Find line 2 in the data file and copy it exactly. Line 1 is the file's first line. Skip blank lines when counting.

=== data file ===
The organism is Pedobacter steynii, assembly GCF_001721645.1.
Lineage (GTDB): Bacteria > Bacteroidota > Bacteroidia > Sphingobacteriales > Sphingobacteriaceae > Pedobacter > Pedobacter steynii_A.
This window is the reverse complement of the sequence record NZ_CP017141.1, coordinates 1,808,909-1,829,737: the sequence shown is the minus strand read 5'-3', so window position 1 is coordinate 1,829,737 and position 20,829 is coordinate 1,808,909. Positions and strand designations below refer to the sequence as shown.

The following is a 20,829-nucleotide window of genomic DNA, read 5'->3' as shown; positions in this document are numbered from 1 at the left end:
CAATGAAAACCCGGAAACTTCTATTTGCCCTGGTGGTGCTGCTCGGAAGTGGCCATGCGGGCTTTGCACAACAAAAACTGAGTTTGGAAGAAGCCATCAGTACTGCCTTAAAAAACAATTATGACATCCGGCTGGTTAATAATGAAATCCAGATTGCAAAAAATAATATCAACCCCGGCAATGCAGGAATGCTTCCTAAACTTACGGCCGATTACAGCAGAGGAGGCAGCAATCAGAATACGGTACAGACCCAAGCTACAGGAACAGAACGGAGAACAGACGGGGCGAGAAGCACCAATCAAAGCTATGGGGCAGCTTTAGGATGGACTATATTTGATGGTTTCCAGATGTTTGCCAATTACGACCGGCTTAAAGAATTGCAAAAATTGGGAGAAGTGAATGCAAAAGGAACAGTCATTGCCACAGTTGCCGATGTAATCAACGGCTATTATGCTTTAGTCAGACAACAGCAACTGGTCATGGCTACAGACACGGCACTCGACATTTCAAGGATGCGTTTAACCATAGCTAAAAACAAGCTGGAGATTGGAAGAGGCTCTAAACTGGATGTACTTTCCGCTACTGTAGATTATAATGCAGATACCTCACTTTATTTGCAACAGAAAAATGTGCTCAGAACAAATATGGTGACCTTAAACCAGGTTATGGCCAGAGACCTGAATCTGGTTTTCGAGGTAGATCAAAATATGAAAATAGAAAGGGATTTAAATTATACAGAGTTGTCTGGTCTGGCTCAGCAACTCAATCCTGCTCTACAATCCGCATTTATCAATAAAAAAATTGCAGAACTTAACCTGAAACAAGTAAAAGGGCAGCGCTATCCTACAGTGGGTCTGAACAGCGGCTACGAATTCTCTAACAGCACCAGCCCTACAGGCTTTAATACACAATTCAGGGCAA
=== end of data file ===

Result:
Lineage (GTDB): Bacteria > Bacteroidota > Bacteroidia > Sphingobacteriales > Sphingobacteriaceae > Pedobacter > Pedobacter steynii_A.